This seems obvious, but it’s important so it needs to be said. You have to notice what’s happening to be able to do anything about it. So take a moment to just observe your experience. What are you craving? What thoughts are you having about your cravings and where do you feel the cravings in your body?
Step 2: Name the Craving
Once you’ve noticed the urge it’s important that you name what’s happening. Acknowledge, “I’m craving X”. You can say this silently to yourself, or you can write it down if you keep a journal (or make a note in your phone).
Step 3: Prepare to Ride the Waves
Take some deep breaths, steady yourself, and get ready to make room for the craving. You’re not going to try and push it away or control it. You’re going to give the craving enough time and space to do its thing and expend all its energy.
Step 4: Observe the Craving as it Runs its Course
This is the surfing part. Here you’re going to watch and notice the craving as it builds, peaks and eases. I’m not going to lie, this can feel really difficult and unbearable at times, but no matter how overwhelming the urge gets, you have space for it. Breathe into it, allow it, notice it.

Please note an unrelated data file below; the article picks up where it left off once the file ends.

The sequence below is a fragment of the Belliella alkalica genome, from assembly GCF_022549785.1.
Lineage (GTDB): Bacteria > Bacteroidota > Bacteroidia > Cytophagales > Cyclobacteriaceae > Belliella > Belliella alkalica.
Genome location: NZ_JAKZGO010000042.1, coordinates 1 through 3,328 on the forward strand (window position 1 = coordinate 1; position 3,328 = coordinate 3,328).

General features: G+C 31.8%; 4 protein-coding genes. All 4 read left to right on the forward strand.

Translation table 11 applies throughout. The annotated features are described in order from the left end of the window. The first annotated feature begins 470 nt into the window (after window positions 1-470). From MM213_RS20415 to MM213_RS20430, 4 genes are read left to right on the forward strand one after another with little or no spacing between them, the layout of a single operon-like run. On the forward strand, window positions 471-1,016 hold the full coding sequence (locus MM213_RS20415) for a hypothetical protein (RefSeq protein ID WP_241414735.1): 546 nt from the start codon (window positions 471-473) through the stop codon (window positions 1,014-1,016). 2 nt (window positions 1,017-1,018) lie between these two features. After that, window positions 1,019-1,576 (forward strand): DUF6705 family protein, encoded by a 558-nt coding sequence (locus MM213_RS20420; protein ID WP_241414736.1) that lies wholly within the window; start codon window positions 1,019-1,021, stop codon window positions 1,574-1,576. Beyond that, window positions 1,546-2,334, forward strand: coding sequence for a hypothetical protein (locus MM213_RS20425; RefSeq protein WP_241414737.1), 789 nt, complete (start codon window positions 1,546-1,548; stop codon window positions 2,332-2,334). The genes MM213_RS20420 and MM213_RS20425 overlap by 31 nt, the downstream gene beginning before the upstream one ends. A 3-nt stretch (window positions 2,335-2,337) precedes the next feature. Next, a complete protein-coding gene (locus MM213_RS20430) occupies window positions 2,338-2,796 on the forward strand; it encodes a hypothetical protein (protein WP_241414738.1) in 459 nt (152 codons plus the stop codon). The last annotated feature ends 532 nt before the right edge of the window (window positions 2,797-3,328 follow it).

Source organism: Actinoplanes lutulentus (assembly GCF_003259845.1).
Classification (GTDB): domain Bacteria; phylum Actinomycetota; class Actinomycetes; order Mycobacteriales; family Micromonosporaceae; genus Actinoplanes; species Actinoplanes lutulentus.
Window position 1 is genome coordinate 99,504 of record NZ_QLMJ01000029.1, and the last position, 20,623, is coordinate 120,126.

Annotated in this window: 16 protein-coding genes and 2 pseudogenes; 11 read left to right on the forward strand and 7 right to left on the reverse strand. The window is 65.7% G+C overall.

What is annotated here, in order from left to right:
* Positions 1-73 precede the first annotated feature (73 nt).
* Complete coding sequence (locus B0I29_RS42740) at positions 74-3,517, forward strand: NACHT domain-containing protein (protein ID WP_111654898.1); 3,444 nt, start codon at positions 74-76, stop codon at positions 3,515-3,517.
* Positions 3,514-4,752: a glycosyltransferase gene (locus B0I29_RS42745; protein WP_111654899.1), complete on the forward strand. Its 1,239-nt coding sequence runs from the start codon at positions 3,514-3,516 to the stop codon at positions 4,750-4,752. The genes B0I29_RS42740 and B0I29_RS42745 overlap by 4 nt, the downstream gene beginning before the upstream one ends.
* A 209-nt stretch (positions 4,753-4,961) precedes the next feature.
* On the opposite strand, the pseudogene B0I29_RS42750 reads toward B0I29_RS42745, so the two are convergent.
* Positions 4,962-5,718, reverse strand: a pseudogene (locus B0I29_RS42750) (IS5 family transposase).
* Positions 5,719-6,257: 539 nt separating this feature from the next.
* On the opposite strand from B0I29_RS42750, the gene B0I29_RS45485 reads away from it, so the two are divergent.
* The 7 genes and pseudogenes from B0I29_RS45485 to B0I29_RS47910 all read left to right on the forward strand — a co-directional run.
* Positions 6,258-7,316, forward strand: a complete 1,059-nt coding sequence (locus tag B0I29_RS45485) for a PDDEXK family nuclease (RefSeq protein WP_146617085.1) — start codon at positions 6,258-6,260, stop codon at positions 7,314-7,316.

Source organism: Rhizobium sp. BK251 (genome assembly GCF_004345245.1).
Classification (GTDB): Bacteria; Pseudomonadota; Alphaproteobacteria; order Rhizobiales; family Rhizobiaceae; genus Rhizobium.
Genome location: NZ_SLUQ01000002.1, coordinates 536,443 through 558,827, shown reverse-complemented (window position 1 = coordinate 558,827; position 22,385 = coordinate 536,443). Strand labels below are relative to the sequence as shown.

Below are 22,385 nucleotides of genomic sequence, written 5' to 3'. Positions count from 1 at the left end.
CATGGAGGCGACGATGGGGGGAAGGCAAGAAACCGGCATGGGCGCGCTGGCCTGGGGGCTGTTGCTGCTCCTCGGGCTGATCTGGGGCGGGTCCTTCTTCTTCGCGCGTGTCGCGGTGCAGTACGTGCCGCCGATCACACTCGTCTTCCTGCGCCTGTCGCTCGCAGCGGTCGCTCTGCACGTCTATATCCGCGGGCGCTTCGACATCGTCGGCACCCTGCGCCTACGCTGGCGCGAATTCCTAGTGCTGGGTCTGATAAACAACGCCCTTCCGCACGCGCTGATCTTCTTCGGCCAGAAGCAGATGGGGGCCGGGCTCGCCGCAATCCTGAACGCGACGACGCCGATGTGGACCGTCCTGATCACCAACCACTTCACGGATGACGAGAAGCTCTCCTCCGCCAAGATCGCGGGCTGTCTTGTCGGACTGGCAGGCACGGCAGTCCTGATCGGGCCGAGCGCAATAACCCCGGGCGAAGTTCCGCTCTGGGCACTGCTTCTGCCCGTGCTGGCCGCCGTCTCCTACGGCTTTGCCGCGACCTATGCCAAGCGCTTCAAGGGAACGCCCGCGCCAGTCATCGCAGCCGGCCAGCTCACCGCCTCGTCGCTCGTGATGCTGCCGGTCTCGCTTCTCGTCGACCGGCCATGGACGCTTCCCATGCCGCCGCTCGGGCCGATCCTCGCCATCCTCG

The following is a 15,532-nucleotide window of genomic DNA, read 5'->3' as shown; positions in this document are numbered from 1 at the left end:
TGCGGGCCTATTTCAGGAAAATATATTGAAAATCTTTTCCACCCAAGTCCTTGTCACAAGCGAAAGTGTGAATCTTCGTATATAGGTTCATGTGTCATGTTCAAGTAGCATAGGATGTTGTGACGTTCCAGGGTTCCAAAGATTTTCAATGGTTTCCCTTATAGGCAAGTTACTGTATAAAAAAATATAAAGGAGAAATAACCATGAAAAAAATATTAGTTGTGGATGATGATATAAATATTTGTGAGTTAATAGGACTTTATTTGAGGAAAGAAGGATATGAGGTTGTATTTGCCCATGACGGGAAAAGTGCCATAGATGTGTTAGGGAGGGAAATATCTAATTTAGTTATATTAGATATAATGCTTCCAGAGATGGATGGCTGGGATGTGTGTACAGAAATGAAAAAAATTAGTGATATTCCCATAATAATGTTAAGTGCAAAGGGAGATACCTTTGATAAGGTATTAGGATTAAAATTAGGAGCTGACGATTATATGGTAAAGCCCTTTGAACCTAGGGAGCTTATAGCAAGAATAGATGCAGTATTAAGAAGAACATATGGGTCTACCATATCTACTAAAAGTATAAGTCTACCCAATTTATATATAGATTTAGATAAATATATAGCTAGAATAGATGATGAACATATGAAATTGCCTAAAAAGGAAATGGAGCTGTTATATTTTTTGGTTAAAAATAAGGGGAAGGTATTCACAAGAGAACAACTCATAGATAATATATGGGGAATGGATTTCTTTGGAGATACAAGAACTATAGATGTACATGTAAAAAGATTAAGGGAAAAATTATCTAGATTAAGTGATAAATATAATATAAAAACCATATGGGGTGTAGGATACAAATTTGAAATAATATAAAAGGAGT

Your mind will probably start telling you stories about how you’re “weak”, or how if you just give in today you’ll be able to resist tomorrow. These are just more waves - try not to get tangled with these thoughts and just notice them. It can be helpful to keep a bit of distance from these thoughts by saying to yourself “I’m now having the thought that I want to smoke and that I’ll always be a smoker”. It’s just a thought and the craving part of your brain trying to convince you to give in to the urge.
It may also be helpful to rate the intensity of the urge on a scale of 1 to 10 at various points during the “surfing”. For example, “I’m craving a Vodka and it’s a 6 just now”. If you decide to do this, try not to get too hung up on what’s happening with the numbers - this is just a tool to help you continue to notice whether the urge is rising, peaking or falling.
Step 5: Check in with Your Values and Do What Matters